"We retained the EP [European Plan, room and breakfast only]. More than 80% of our market is from the U.S., primarily the Northeast, and we know that having choices in destinations and resorts is a critical part of the decision-making process when planning vacation travel," he said.
The resort’s guestrooms feature splashes of vibrant Caribbean colors.
Currently, close to 30% of all bookings come in through travel advisors and tour operators, a percentage that Cosvogiannis hopes to increase.
The resort currently is running a special for agents that offers two nights free and additional nights at $99 per night for a double room if booked by Nov. 30 for travel through Dec. 5.
"Our main markets include families, especially multigenerational ones, couples and those seeking a quick getaway. There's good airlift into Grand Cayman, especially from Miami," he said, adding that "the resort has a retro vibe and a niche market appeal that attracts the nonmillennial sector."
The year-round all-inclusive rate for accommodations, meals and beverages is set at $150 per person, per night, on top of the room rates, which start at $195 per room, per night, double, through Dec. 20 and at $315 per room, per night, double, from Jan. 4 through April 12.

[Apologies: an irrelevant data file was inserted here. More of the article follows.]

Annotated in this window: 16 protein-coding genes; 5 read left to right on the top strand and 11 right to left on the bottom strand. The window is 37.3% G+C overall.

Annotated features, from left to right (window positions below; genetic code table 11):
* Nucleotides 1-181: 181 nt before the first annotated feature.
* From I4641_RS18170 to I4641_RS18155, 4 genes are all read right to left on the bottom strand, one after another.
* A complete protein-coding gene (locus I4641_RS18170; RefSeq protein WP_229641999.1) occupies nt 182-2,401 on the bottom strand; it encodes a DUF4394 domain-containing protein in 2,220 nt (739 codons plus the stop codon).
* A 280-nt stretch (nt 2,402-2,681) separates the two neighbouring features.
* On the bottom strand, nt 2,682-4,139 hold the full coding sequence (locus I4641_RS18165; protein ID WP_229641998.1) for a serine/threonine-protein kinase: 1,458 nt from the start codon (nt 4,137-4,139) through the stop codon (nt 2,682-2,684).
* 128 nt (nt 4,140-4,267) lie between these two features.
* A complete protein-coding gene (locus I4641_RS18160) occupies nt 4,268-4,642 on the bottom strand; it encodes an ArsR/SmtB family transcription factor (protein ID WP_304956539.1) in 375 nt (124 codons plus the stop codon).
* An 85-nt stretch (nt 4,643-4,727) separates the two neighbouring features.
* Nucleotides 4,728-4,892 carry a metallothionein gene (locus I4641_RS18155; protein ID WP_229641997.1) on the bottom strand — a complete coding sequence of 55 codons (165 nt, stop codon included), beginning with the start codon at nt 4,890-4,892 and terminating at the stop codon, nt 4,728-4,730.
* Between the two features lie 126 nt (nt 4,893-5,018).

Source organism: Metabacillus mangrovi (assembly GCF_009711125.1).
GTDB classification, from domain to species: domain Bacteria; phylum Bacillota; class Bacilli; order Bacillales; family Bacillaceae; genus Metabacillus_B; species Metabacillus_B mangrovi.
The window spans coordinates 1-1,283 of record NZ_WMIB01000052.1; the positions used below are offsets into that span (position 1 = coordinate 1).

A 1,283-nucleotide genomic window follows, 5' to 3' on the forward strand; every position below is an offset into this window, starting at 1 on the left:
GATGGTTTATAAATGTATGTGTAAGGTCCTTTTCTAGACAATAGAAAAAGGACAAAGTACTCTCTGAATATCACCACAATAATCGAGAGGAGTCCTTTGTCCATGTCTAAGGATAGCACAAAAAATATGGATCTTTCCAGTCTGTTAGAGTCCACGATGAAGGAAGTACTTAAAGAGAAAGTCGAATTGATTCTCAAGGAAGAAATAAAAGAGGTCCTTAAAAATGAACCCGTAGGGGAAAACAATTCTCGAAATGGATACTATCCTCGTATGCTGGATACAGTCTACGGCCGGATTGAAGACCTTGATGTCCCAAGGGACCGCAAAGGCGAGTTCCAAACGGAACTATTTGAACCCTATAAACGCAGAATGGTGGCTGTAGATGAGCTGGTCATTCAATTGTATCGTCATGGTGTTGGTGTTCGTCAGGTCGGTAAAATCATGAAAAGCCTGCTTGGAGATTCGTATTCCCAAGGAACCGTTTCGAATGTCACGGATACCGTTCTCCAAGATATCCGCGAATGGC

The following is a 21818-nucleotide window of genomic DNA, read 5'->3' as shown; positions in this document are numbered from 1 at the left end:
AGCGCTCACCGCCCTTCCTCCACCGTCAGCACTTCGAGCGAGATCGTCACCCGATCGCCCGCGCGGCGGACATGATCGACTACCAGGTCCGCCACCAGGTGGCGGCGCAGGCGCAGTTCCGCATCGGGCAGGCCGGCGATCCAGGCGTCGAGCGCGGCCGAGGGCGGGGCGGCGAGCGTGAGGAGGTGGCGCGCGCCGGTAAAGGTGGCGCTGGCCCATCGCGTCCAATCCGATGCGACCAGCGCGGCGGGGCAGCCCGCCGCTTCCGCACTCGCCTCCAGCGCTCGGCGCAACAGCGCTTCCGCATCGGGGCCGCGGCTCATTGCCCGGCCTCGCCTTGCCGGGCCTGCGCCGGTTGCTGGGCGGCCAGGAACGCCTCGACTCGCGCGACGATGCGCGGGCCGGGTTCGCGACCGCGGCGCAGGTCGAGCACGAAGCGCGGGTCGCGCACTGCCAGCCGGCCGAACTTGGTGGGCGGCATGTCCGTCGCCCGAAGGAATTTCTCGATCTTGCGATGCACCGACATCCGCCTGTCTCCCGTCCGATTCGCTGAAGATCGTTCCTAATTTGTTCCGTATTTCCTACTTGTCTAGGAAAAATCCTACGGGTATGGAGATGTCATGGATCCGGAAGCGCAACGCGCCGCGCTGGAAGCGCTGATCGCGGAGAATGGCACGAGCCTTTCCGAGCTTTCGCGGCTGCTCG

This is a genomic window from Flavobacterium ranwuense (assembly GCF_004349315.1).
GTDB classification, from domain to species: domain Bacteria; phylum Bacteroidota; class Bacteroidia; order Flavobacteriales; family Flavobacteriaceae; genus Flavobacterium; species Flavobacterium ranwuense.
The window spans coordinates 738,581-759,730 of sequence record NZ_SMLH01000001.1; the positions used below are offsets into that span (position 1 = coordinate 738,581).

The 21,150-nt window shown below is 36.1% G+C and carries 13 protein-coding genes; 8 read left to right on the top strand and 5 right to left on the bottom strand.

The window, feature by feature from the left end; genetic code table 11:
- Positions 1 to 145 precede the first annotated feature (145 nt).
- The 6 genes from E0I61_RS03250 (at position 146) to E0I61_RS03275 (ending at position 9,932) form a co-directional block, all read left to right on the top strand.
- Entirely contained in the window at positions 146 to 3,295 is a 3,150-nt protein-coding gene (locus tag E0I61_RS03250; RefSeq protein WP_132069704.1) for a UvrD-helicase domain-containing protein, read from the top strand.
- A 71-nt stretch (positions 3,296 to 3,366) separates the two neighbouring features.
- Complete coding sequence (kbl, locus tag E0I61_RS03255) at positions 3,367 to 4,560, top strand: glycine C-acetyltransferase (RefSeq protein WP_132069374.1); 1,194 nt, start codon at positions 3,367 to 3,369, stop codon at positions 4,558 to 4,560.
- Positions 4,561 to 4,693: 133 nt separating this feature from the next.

Rates during the holidays require a four-night minimum stay and start at $548 per room, per night, double.
Added to those rates are hefty government taxes, a service charge and a resort fee of $50 per room, per day.
The all-inclusive plan offers a 50% discount for ages 5 to 17. Kids' menus are available in the restaurants. The Parakeet Kids Club operates Tuesdays to Saturdays and is complimentary for all guests.
Guests on the European plan should be aware that while the room rates are set in U.S. dollars, prices at the resort are in Cayman dollars. In late October, one Cayman dollar equaled $1.22.
Starting in January, guests on the all-inclusive plan will wear bracelets that will serve as the room key when held against the keypad on the guestroom door.
All accommodations open to a screened patio or balcony, feature a wet bar and small refrigerator, 55-inch TV, fast WiFi and a bathroom with plenty of counter space and shower fixtures that do not require an instruction manual to operate.
No wake-up call from the front desk is necessary; the nonstop crowing of roosters in the gardens does the trick.
The property has a Red Sail Sports Desk that offers watersports, and the resort's concierge staff can arrange excursions and tours.
Cosvogiannis reported that winter season bookings "are trickling in. We have several groups booked as well as weddings and several meetings and events."
Elsewhere in the Caribbean, the Margaritaville Beach Resort at the Pointe in Nassau is slated to open next summer, a $250 million development that will include a 150-room resort, 150 residences, a marina, waterpark, spa, dining venues, a movie theater and kids club.
In addition, in a partnership announced last June with Karisma Hotels & Resorts, the first of four properties under the Margaritaville Island Reserve by Karisma brand will debut in Cancun this winter, followed by resorts on Mexico's Riviera Maya and Jamaica and in the Dominican Republic.